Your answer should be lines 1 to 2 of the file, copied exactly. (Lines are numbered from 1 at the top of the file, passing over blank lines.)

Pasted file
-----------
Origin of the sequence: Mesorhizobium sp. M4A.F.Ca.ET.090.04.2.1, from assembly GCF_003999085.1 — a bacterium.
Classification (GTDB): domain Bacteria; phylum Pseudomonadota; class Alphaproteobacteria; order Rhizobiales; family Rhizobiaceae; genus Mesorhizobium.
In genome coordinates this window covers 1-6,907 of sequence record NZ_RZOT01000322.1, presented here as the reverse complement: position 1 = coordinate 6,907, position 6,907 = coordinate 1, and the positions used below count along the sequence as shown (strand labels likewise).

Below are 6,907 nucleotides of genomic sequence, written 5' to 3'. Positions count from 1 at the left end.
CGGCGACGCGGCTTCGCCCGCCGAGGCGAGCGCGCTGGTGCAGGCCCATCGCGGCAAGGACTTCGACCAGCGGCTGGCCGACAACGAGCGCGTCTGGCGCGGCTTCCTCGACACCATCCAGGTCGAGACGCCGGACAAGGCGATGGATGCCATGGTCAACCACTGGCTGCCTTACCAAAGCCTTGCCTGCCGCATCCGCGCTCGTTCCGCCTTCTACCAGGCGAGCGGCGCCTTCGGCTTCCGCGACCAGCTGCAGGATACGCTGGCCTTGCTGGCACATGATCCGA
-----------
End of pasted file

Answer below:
Origin of the sequence: Mesorhizobium sp. M4A.F.Ca.ET.090.04.2.1, from assembly GCF_003999085.1 — a bacterium.
Classification (GTDB): domain Bacteria; phylum Pseudomonadota; class Alphaproteobacteria; order Rhizobiales; family Rhizobiaceae; genus Mesorhizobium.